In Saturday night’s P5 + 1 deal with Iran, Iran agreed to submit an “additional protocol” of more intrusive IAEA inspections of its nuclear program.

In his statement hailing the P5 + 1 deal with Iran President Obama referenced the 2003 deal:
For the first time in nearly a decade, we have halted the progress of the Iranian nuclear program, and key parts of the program will be rolled back. Iran has committed to halting certain levels of enrichment and neutralizing part of its stockpiles.
Diplomats and journalists cite the 2003 agreement as a precedent for current negotiations with Iran. For one thing it was the first nuclear agreement between Iran and the West. Furthermore, Iran’s lead negotiator then was Hassan Rouhani, now Iran’s president.

While that may have been the first nuclear deal reached with Iran; the lessons from it may not be ones that the cheerleaders for the P5 + 1 deal have in mind.

The “additional protocol,” however was originally agreed to between Iran and the E3 (Britain, France and Germany) in 2003.

Here’s how the New York Times reported Iran’s Pact: ‘Full Cooperation’ on October 22, 2003:
Having received the necessary clarifications, the Iranian government has decided to sign the I.A.E.A. Additional Protocol and commence ratification procedures. As a confirmation of its good intentions the Iranian government will continue to cooperate with the agency in accordance with the protocol in advance of its ratification; While Iran has a right within the nuclear nonproliferation regime to develop nuclear energy for peaceful purposes it has decided voluntarily to suspend all uranium enrichment and processing activities as defined by the I.A.E.A.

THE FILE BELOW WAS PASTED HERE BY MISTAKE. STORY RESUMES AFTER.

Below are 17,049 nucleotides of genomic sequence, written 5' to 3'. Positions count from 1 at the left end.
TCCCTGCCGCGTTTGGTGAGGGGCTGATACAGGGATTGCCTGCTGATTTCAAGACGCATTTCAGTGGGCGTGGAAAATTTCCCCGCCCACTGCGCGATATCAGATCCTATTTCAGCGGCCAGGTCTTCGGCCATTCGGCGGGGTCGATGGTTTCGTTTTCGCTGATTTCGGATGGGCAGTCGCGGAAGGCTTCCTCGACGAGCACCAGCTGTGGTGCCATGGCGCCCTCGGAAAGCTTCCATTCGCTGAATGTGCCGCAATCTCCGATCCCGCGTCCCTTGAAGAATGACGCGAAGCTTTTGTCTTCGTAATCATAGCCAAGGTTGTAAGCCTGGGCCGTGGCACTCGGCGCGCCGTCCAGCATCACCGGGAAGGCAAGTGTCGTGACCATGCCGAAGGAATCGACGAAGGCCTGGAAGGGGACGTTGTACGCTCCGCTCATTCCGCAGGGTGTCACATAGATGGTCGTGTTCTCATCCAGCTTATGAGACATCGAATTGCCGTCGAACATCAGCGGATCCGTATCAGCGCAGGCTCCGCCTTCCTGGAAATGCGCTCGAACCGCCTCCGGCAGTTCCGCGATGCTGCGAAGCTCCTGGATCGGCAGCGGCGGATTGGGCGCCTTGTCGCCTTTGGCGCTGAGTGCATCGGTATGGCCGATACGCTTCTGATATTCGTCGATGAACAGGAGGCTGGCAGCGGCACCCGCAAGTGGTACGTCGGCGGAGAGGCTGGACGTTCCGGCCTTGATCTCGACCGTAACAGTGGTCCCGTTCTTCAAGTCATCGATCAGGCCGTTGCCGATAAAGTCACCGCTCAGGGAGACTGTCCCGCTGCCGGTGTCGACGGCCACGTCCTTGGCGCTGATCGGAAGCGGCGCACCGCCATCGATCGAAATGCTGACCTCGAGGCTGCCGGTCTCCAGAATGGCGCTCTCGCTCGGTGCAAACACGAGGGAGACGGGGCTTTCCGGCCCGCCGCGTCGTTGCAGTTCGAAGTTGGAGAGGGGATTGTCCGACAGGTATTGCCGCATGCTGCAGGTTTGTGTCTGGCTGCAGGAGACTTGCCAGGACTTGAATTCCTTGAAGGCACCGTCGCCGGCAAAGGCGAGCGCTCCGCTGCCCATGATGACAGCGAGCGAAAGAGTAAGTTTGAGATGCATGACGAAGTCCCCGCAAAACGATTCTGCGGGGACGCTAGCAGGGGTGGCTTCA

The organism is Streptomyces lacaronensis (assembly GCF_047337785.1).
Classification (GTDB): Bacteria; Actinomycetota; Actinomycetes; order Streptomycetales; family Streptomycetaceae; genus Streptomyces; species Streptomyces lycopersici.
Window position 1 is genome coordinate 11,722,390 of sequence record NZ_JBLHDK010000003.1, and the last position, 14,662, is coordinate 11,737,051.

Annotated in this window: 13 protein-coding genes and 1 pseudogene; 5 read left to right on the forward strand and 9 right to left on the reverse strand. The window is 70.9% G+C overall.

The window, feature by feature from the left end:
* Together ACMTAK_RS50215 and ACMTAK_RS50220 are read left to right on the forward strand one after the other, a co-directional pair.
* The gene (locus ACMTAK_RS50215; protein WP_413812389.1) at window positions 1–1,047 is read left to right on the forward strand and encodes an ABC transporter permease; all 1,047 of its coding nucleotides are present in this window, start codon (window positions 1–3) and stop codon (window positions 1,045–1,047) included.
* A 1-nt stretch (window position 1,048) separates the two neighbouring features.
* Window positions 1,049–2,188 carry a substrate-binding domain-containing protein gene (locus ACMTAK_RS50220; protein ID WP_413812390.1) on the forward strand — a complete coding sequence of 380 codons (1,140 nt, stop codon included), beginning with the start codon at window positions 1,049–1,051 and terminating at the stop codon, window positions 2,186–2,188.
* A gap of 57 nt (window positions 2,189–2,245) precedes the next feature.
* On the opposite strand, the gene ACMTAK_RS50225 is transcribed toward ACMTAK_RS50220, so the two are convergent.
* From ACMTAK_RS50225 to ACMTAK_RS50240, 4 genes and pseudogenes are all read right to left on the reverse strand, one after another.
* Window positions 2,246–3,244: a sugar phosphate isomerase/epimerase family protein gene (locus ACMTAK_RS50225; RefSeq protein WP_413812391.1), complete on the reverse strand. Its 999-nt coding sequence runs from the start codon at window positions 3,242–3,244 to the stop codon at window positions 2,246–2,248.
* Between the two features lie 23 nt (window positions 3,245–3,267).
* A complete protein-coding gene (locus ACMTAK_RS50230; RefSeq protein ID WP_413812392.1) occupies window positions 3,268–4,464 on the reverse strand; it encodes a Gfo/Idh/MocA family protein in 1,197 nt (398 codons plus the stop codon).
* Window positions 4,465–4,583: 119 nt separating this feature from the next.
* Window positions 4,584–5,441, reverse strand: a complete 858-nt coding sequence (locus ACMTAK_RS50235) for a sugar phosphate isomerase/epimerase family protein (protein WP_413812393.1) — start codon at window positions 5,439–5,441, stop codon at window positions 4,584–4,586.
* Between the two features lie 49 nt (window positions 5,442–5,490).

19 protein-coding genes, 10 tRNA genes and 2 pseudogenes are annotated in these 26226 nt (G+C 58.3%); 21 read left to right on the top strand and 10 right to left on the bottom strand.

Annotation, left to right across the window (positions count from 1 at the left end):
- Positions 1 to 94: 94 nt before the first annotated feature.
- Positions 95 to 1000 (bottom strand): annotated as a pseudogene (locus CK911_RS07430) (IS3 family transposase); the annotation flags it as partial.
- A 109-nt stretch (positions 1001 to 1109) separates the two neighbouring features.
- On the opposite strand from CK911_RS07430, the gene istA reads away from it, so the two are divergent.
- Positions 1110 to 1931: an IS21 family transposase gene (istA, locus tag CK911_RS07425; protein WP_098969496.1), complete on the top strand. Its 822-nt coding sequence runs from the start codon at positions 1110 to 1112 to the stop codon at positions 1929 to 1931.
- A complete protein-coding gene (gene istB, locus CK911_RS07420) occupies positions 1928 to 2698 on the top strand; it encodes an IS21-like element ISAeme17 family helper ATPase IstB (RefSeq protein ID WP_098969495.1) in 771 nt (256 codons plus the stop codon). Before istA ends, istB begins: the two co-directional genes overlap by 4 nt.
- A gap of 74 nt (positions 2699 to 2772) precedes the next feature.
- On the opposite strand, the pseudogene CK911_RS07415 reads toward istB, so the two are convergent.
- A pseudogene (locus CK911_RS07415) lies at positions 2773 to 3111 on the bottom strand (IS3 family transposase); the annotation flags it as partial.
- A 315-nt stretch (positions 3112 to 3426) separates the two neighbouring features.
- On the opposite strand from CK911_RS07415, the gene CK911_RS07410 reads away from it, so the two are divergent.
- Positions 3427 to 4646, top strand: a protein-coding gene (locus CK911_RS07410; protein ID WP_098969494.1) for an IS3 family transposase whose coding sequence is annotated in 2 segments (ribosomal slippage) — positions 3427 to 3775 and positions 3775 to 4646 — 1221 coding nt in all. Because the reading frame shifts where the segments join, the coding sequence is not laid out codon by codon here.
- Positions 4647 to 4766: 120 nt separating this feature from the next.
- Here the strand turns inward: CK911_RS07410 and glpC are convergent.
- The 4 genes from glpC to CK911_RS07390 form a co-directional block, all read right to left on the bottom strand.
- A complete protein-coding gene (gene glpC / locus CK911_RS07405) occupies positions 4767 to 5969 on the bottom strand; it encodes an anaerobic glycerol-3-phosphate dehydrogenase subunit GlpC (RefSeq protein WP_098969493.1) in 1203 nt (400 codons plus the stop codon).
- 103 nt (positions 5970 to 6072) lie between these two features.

According to the I.A.E.A. Iran signed the “additional protocol” December 18, 2003.

Nearly a year later, on September 20, 2004 the New York Times reported Iran Rebuffs U.N. Agency on Atom Issue:
Mr. Rowhani, however, strenuously objected to the order to end enrichment.

“They cannot force Iran to suspend enrichment through the resolution,” he said. “The Europeans also know that if there is a way, that way is through negotiations.”

He added a threat, saying, “I believe that Iran will stop implementing the additional protocol if its case is sent to the Security Council, and Parliament will probably demand from the government to drop out of the nonproliferation treaty.”
Remember, the signing of the “additional protocol” was unconditional. A year later, Iran was saying that it was conditional.

A few months later the New York Times reported, Nuclear Accord Eludes Iran and Europeans:
Among the ideas presented by the Iranians, participants said, was a phased approach including enhanced monitoring and technical guarantees devised to allow Iran to again enrich uranium, a process used in producing nuclear energy and nuclear bombs. But the Europeans reject that approach, arguing that Iran’s nuclear activities are so suspicious that the country should never again be allowed to enrich uranium. …

The meeting on Wednesday was the first by the negotiating teams since the Bush administration softened its position to allow the Europeans to offer broader economic incentives to Iran. In exchange, the United States has extracted a pledge from the Europeans to refer Iran’s case to the United Nations for possible censure or penalties, if the negotiations fail.
The E3 (Britain, France and Germany) concluded that Iran’s nuclear program was “so suspicious” that it shouldn’t be allowed to enrich uranium at all. A year and a half after after signing an agreement to affirm “its good intentions” Iran had played so many games that the E3 no longer trusted it.

As mentioned above, one of the provisions to prove its good intentions, Iran agreed to the “additional protocol.” According to the IAEA the “additional protocol” never came into force for Iran. Iran signed an agreement and never implemented it. (Click on image for larger picture.)

Why is this past history of the “additional protocol” so important?